Nightly dinners eaten together are engrained in the very being of our family unit.
On the nights where we end up split and hovering, driving back and forth before the meal is served or disjointedly trying to fit food in between conferences, sports and other activities, the world seems to tilt a little more sharply to the left, throwing everything off ever so slightly.
There is power in the routine of doing something, and the routine of a family dinner keeps us grounded. It is a small space of time where we talk about school, about movies we want to see, about weekend plans, about life. The older my eldest gets, the more important I think it is to tie her down for a few minutes, even on the days when she has declared war on each of her siblings and both of her parents – especially on those days.
Family dinners are not just a time to eat together and catch up, though. They provide the space for learning how to converse, to use manners, to serve yourself food, and to learn how to tell when you're full. They build life skills that transfer into all parts of your day, not just the eating.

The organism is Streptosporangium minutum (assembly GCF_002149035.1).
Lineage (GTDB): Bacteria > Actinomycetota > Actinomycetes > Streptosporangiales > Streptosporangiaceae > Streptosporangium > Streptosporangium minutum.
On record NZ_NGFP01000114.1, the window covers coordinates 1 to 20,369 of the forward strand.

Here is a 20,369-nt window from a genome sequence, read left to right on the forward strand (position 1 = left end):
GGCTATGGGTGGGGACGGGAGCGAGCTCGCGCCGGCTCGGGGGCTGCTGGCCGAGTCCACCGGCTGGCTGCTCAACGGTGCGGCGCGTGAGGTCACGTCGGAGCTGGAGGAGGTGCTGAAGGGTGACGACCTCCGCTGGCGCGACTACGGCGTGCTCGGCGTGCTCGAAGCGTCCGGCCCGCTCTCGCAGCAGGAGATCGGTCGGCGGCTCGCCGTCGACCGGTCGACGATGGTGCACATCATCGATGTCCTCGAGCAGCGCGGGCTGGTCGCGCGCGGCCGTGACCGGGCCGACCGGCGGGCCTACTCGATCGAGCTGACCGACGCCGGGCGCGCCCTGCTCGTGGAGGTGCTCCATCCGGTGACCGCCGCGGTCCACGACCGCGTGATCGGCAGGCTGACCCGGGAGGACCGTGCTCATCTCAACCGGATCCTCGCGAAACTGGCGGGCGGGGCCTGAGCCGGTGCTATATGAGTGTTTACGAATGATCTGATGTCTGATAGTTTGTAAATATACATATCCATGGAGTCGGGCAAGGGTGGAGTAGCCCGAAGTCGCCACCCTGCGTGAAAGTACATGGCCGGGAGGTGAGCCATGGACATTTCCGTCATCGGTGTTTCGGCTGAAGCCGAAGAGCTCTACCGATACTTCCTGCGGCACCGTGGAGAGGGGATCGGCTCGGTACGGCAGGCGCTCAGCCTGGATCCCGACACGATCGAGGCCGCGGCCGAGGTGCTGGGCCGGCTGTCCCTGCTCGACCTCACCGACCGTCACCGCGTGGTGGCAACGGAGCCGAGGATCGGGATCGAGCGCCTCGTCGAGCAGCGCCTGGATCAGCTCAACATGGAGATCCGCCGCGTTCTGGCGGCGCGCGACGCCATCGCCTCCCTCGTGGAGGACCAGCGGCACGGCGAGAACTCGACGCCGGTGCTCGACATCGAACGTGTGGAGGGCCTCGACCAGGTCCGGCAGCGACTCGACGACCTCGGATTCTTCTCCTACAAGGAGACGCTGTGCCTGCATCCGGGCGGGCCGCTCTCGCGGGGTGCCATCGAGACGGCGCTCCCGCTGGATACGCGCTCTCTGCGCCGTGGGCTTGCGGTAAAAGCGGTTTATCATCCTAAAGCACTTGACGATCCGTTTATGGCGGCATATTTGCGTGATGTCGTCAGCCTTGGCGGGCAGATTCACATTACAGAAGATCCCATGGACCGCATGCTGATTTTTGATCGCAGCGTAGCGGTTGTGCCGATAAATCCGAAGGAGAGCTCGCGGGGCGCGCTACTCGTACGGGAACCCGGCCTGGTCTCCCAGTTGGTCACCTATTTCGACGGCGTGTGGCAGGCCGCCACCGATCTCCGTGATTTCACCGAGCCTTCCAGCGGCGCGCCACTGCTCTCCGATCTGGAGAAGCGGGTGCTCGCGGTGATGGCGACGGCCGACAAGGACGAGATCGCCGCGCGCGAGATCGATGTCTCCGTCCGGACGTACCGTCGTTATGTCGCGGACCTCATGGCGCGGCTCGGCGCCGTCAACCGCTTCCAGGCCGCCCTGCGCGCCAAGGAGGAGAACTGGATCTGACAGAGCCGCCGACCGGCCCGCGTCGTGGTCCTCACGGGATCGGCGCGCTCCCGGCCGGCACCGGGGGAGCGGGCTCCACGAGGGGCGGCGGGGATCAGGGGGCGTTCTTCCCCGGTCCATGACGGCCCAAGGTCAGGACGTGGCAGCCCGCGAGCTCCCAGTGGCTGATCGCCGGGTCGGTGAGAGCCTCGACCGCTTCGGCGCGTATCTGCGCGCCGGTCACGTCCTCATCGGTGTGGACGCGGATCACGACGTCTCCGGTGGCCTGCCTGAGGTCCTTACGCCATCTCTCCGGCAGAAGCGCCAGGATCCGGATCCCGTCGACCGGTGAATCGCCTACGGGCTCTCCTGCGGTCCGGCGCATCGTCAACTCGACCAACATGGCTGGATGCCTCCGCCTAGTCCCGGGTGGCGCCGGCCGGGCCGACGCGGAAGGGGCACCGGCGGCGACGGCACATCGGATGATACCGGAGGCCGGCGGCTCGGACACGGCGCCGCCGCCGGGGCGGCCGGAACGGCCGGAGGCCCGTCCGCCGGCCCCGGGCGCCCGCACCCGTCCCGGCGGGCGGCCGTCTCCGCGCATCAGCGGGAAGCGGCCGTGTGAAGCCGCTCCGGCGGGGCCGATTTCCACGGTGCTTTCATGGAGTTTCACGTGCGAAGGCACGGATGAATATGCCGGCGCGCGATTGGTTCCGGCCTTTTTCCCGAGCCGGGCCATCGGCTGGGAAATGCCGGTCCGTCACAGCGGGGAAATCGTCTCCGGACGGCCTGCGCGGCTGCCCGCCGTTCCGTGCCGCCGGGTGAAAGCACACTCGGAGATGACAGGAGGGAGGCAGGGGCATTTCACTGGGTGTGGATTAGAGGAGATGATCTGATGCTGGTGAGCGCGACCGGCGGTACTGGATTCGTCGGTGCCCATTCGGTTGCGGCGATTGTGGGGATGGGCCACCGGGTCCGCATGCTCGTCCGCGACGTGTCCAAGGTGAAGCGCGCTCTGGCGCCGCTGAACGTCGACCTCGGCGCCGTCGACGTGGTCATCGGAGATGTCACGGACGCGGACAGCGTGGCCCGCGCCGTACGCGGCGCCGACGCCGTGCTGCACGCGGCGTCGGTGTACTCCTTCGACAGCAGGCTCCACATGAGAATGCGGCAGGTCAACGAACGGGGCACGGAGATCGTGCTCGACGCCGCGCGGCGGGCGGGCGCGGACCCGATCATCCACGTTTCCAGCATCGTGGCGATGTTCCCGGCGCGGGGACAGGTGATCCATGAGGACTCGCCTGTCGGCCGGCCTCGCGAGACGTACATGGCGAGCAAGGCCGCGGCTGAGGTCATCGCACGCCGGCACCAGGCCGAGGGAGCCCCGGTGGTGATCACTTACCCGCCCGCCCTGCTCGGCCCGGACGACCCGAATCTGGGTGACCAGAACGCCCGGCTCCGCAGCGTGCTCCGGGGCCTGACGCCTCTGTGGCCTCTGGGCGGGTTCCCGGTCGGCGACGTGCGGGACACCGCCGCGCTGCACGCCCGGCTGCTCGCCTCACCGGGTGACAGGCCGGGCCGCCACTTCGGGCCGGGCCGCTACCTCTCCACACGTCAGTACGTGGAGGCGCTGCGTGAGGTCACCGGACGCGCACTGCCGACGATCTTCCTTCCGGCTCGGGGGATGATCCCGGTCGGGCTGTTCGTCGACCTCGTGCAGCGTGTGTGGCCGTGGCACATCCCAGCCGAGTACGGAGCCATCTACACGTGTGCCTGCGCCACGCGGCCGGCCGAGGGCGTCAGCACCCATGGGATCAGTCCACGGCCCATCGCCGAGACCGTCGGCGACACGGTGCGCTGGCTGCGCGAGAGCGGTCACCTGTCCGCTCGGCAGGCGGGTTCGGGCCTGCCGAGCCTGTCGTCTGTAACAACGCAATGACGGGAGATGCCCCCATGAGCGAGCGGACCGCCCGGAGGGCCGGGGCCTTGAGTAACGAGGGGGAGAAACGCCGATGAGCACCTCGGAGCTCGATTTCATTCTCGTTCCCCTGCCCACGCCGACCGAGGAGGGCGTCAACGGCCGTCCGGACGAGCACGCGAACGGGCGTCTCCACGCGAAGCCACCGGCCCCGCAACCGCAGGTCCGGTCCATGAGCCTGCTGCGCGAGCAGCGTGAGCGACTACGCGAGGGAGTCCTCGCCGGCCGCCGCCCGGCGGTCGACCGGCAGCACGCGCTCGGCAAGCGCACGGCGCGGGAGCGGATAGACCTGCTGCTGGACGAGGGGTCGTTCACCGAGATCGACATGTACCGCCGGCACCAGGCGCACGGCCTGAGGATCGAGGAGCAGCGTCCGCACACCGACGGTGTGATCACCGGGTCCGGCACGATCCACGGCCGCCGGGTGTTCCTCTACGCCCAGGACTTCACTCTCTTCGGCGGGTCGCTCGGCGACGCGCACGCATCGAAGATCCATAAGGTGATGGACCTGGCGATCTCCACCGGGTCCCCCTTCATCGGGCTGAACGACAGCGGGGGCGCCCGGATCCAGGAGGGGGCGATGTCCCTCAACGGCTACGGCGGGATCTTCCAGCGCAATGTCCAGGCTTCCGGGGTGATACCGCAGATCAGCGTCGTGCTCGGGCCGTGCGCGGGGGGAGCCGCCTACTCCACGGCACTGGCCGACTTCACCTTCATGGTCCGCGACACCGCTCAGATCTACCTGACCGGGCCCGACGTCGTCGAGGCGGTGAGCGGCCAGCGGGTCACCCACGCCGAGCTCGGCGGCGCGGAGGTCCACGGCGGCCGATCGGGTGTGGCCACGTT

Try an impromptu pizza night with your family sometime this week. Whip up an easy no-rise pizza dough, pull the scraps of food from the refrigerator, and see who can make the most creative pizza-like conglomerate. Then slice and share. Mine happens to have an egg on it.
I've been craving a good, dirt-grown tomato, the kind that sing of summer and sunshine with thin perfect skin pulled tight across soft flesh. Still, in the midst of winter in the northern half of the U.S., such a tomato is not to be. Instead, I turn towards the sun-dried variety where summer sweetness has been preserved in full-flavored goodness.
Notes: To get the best crust on your pizza, use a preheated high-temperature pizza stone. I like to put rolled dough on individual slices of parchment so they can easily be slid onto the stone and pulled off when it's time for the next pie to hit the oven.